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Editorial (November 2010)

If we are to hold onto hope, we must be prepared to change (WRENmedia)
If we are to hold onto hope, we must be prepared to change
WRENmedia

The shift from hunter-gatherer to settled agriculture transformed human society and our relationship with our planet more dramatically than any other revolution before or since. Like the woes released from Pandora's box, the challenges we face are numerous, and if we are to hold onto hope, we must be prepared to change. In this final edition of 2010, New Agriculturist looks at key areas where change is paramount.

Social change can be the hardest to achieve. In Africa it is estimated that women grow 80 per cent of the food consumed, but own just one per cent of the land. How might the scourge of hunger be reduced if women had a stronger stake in the land they farmed? From the recent IDRC symposium on women's land rights held in Nairobi, Points of view offers the latest thinking on this divisive but critical subject.

Shenggen Fan, director general of the International Food and Policy Research Institute (IFPRI), offers his own, passionate Perspective on the quest to reduce hunger. His call for more effective agricultural assistance and development is echoed in the Developments section, in the context of Haiti's earthquake-struck agricultural sector.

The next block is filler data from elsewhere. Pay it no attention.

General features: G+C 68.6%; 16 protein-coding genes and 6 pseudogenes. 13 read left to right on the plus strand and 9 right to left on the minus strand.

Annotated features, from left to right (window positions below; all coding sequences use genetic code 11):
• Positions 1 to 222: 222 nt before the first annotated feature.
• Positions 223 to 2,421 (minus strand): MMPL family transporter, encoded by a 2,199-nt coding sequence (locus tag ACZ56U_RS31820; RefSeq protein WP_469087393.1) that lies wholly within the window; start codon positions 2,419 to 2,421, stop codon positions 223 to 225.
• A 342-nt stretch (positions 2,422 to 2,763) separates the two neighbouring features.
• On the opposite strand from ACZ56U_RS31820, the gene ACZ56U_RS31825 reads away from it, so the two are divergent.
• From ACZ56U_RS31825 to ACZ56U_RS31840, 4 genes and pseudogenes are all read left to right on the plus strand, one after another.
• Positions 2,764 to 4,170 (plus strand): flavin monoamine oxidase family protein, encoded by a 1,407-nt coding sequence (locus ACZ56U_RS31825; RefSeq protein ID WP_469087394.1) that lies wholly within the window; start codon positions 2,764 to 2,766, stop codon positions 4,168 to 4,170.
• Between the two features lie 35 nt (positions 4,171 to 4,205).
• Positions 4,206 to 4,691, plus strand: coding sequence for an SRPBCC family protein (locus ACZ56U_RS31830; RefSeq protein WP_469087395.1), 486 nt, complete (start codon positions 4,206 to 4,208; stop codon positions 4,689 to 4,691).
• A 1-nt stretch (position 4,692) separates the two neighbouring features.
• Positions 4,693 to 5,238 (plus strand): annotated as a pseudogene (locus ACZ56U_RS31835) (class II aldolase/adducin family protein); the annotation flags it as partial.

Also examining how sustainable rehabilitation can be achieved following natural disaster, a report from the flood-damaged Himalayan region of Leh-Ladakh highlights the fragility of many farmers' lives, dependent as they are on marginal soils to eke out a meagre existence.

In a changing climate, the precarious health of many soils hangs in the balance (Neil Palmer (CIAT))
In a changing climate, the precarious health of many soils hangs in the balance
Neil Palmer (CIAT)

Building a healthy soil is the best foundation for any farming enterprise, yet land degradation and desertification are a ever-growing threat for millions - as documented by Spencer Wells in Pandora's seed - the unforeseen cost of civilisation, reviewed in Books. By way of a response, however, the focus on section features exciting initiatives from Latin America, Asia and Africa for restoring and managing agricultural land.

More contentious land issues also feature in the Country profile of Kenya, along with conflicts over water use and the impact of recent extreme weather events. As we approach the climate change talks at Cancun, decision-makers need to reflect and to learn from the best and worst of the changes in our human society. The impact of decisions made today will confront us and our children in decades to come.

Finally, as we look forward to 2011, we would like to thank all those who have helped us to shape New Agriculturist this year. Focus on subjects for next year include sharing agricultural knowledge, youth in agriculture, and agricultural entrepreneurship. If you have innovative ideas or success stories on these or other topics that you would like us to publish, please get in touch.

And, if New Agriculturist has made a difference to your work, tell us your story. Over the next few weeks we aim to compile a set of case studies on the impact of New Agriculturist, and we would value hearing from you. Meanwhile, we wish you a peaceful end to the year.

Date published: November 2010

 

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